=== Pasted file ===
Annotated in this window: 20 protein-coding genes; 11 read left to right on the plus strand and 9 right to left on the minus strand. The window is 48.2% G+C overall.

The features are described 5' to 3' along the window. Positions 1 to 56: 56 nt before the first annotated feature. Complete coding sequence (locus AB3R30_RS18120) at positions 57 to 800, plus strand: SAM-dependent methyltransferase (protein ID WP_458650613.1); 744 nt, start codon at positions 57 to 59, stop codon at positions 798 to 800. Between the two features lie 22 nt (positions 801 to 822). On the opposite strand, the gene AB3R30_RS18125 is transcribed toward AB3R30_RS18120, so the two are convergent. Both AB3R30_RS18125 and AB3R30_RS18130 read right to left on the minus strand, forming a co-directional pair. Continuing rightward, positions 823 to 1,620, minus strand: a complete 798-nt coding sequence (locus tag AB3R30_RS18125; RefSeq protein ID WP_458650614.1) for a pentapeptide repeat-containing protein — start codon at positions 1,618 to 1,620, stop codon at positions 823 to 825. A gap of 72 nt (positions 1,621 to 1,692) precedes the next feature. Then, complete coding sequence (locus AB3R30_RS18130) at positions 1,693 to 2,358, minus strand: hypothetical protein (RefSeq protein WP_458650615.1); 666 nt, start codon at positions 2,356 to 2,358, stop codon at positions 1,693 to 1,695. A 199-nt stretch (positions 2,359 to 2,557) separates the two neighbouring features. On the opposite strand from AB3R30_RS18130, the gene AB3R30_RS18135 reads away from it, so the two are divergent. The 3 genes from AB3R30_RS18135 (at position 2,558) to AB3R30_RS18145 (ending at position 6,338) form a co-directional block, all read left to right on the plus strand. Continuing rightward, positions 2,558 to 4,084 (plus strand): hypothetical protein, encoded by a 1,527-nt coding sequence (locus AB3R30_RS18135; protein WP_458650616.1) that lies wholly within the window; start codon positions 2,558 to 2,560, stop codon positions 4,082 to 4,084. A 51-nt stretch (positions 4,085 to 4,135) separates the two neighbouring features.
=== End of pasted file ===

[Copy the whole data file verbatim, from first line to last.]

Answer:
Annotated in this window: 20 protein-coding genes; 11 read left to right on the plus strand and 9 right to left on the minus strand. The window is 48.2% G+C overall.

The features are described 5' to 3' along the window. Positions 1 to 56: 56 nt before the first annotated feature. Complete coding sequence (locus AB3R30_RS18120) at positions 57 to 800, plus strand: SAM-dependent methyltransferase (protein ID WP_458650613.1); 744 nt, start codon at positions 57 to 59, stop codon at positions 798 to 800. Between the two features lie 22 nt (positions 801 to 822). On the opposite strand, the gene AB3R30_RS18125 is transcribed toward AB3R30_RS18120, so the two are convergent. Both AB3R30_RS18125 and AB3R30_RS18130 read right to left on the minus strand, forming a co-directional pair. Continuing rightward, positions 823 to 1,620, minus strand: a complete 798-nt coding sequence (locus tag AB3R30_RS18125; RefSeq protein ID WP_458650614.1) for a pentapeptide repeat-containing protein — start codon at positions 1,618 to 1,620, stop codon at positions 823 to 825. A gap of 72 nt (positions 1,621 to 1,692) precedes the next feature. Then, complete coding sequence (locus AB3R30_RS18130) at positions 1,693 to 2,358, minus strand: hypothetical protein (RefSeq protein WP_458650615.1); 666 nt, start codon at positions 2,356 to 2,358, stop codon at positions 1,693 to 1,695. A 199-nt stretch (positions 2,359 to 2,557) separates the two neighbouring features. On the opposite strand from AB3R30_RS18130, the gene AB3R30_RS18135 reads away from it, so the two are divergent. The 3 genes from AB3R30_RS18135 (at position 2,558) to AB3R30_RS18145 (ending at position 6,338) form a co-directional block, all read left to right on the plus strand. Continuing rightward, positions 2,558 to 4,084 (plus strand): hypothetical protein, encoded by a 1,527-nt coding sequence (locus AB3R30_RS18135; protein WP_458650616.1) that lies wholly within the window; start codon positions 2,558 to 2,560, stop codon positions 4,082 to 4,084. A 51-nt stretch (positions 4,085 to 4,135) separates the two neighbouring features.